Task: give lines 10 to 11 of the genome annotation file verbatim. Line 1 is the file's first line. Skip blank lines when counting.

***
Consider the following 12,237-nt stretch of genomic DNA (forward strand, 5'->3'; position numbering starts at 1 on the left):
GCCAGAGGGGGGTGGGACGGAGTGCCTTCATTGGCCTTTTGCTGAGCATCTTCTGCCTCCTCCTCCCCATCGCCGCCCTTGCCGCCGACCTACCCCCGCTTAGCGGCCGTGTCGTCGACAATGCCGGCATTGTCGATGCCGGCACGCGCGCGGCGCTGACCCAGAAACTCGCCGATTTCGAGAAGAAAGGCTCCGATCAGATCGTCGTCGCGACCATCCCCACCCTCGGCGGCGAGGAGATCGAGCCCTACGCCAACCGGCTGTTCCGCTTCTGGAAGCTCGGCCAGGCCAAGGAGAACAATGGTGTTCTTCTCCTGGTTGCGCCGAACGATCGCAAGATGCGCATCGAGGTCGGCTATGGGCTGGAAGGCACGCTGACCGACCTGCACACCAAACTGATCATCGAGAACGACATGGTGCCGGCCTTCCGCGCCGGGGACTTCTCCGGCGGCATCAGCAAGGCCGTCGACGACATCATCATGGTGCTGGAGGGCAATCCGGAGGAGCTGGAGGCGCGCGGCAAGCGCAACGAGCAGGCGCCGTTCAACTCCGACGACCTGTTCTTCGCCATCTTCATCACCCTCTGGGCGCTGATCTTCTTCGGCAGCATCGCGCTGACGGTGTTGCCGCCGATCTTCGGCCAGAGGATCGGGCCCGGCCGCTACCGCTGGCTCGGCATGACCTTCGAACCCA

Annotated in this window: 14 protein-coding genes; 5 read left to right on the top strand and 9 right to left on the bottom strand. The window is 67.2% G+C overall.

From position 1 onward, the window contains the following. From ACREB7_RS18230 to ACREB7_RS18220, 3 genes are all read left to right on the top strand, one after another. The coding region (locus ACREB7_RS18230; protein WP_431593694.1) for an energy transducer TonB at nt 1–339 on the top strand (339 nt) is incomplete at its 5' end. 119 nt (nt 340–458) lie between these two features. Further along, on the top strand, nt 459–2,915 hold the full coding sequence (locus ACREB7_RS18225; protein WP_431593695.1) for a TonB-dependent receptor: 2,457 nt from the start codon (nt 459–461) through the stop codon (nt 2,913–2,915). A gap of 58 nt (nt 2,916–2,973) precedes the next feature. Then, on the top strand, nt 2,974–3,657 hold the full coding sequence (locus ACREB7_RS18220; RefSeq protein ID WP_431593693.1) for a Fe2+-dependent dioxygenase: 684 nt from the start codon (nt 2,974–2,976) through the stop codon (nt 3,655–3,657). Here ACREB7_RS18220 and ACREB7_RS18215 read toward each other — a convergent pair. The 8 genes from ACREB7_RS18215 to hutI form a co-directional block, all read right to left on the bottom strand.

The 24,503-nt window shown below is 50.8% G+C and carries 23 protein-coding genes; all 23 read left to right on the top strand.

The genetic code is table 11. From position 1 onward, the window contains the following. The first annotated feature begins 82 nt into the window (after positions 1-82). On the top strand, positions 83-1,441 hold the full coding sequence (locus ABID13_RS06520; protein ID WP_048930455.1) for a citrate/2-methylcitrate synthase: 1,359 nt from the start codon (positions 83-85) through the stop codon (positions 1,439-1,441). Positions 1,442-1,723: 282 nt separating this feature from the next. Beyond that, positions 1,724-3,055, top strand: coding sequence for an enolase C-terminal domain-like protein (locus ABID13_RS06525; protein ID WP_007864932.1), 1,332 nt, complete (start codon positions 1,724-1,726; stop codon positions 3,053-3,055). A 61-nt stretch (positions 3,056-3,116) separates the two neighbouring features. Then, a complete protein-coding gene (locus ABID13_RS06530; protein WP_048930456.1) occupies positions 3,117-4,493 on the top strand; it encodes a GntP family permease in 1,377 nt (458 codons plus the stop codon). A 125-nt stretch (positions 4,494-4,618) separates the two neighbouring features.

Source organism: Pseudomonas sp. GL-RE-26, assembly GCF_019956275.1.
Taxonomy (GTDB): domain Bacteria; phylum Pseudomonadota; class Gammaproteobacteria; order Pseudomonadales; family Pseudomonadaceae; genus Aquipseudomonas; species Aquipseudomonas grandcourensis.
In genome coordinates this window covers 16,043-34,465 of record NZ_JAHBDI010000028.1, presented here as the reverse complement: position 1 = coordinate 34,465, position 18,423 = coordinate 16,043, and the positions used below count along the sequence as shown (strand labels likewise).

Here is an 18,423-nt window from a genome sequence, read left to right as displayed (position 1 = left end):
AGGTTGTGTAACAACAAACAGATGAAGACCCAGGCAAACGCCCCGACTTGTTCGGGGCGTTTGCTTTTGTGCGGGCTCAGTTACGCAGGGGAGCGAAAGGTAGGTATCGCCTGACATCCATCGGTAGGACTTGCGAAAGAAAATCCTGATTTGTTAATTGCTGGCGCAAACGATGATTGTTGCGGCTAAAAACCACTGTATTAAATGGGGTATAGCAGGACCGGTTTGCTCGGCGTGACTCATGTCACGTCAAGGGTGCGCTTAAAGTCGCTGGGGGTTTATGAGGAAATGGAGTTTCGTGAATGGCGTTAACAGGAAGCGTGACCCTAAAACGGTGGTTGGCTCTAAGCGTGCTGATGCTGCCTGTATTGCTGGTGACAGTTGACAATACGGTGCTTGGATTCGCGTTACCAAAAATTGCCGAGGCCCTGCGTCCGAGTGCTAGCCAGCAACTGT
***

Here is an 18,423-nt window from a genome sequence, read left to right as displayed (position 1 = left end):
AGGTTGTGTAACAACAAACAGATGAAGACCCAGGCAAACGCCCCGACTTGTTCGGGGCGTTTGCTTTTGTGCGGGCTCAGTTACGCAGGGGAGCGAAAGGTAGGTATCGCCTGACATCCATCGGTAGGACTTGCGAAAGAAAATCCTGATTTGTTAATTGCTGGCGCAAACGATGATTGTTGCGGCTAAAAACCACTGTATTAAATGGGGTATAGCAGGACCGGTTTGCTCGGCGTGACTCATGTCACGTCAAGGGTGCGCTTAAAGTCGCTGGGGGTTTATGAGGAAATGGAGTTTCGTGAATGGCGTTAACAGGAAGCGTGACCCTAAAACGGTGGTTGGCTCTAAGCGTGCTGATGCTGCCTGTATTGCTGGTGACAGTTGACAATACGGTGCTTGGATTCGCGTTACCAAAAATTGCCGAGGCCCTGCGTCCGAGTGCTAGCCAGCAACTGT